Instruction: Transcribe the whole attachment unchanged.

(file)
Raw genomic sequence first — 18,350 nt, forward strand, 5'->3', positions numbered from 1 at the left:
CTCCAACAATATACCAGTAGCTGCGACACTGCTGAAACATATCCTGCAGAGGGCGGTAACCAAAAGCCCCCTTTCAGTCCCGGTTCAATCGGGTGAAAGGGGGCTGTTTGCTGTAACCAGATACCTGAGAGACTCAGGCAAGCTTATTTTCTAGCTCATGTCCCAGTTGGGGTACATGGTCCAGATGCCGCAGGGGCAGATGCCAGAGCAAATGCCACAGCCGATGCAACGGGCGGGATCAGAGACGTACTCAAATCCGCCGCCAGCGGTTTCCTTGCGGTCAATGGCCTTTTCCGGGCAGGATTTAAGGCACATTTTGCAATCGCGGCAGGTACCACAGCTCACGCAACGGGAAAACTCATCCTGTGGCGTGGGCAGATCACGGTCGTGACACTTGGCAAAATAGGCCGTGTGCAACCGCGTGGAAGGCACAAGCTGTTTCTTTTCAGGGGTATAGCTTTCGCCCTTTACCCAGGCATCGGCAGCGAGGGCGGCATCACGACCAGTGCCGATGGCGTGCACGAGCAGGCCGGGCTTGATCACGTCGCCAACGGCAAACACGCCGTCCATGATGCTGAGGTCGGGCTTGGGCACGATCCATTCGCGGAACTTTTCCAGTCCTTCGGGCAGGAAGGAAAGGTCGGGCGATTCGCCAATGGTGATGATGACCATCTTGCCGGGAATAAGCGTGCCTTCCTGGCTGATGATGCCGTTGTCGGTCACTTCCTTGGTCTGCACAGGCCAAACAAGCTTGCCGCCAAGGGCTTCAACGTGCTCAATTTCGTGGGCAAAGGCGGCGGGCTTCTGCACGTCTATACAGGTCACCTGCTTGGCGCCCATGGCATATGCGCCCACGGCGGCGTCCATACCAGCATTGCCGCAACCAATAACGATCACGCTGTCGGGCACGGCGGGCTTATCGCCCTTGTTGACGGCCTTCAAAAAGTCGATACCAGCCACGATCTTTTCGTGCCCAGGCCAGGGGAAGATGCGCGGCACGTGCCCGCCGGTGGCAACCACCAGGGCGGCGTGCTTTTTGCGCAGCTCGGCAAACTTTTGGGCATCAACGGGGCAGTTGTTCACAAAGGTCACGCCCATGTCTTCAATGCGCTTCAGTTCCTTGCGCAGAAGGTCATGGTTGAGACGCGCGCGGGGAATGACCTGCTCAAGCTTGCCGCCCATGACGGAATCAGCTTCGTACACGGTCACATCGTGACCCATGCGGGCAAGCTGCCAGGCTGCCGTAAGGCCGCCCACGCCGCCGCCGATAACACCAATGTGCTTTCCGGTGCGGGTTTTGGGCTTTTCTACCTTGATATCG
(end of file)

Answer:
Raw genomic sequence first — 18,350 nt, forward strand, 5'->3', positions numbered from 1 at the left:
CTCCAACAATATACCAGTAGCTGCGACACTGCTGAAACATATCCTGCAGAGGGCGGTAACCAAAAGCCCCCTTTCAGTCCCGGTTCAATCGGGTGAAAGGGGGCTGTTTGCTGTAACCAGATACCTGAGAGACTCAGGCAAGCTTATTTTCTAGCTCATGTCCCAGTTGGGGTACATGGTCCAGATGCCGCAGGGGCAGATGCCAGAGCAAATGCCACAGCCGATGCAACGGGCGGGATCAGAGACGTACTCAAATCCGCCGCCAGCGGTTTCCTTGCGGTCAATGGCCTTTTCCGGGCAGGATTTAAGGCACATTTTGCAATCGCGGCAGGTACCACAGCTCACGCAACGGGAAAACTCATCCTGTGGCGTGGGCAGATCACGGTCGTGACACTTGGCAAAATAGGCCGTGTGCAACCGCGTGGAAGGCACAAGCTGTTTCTTTTCAGGGGTATAGCTTTCGCCCTTTACCCAGGCATCGGCAGCGAGGGCGGCATCACGACCAGTGCCGATGGCGTGCACGAGCAGGCCGGGCTTGATCACGTCGCCAACGGCAAACACGCCGTCCATGATGCTGAGGTCGGGCTTGGGCACGATCCATTCGCGGAACTTTTCCAGTCCTTCGGGCAGGAAGGAAAGGTCGGGCGATTCGCCAATGGTGATGATGACCATCTTGCCGGGAATAAGCGTGCCTTCCTGGCTGATGATGCCGTTGTCGGTCACTTCCTTGGTCTGCACAGGCCAAACAAGCTTGCCGCCAAGGGCTTCAACGTGCTCAATTTCGTGGGCAAAGGCGGCGGGCTTCTGCACGTCTATACAGGTCACCTGCTTGGCGCCCATGGCATATGCGCCCACGGCGGCGTCCATACCAGCATTGCCGCAACCAATAACGATCACGCTGTCGGGCACGGCGGGCTTATCGCCCTTGTTGACGGCCTTCAAAAAGTCGATACCAGCCACGATCTTTTCGTGCCCAGGCCAGGGGAAGATGCGCGGCACGTGCCCGCCGGTGGCAACCACCAGGGCGGCGTGCTTTTTGCGCAGCTCGGCAAACTTTTGGGCATCAACGGGGCAGTTGTTCACAAAGGTCACGCCCATGTCTTCAATGCGCTTCAGTTCCTTGCGCAGAAGGTCATGGTTGAGACGCGCGCGGGGAATGACCTGCTCAAGCTTGCCGCCCATGACGGAATCAGCTTCGTACACGGTCACATCGTGACCCATGCGGGCAAGCTGCCAGGCTGCCGTAAGGCCGCCCACGCCGCCGCCGATAACACCAATGTGCTTTCCGGTGCGGGTTTTGGGCTTTTCTACCTTGATATCG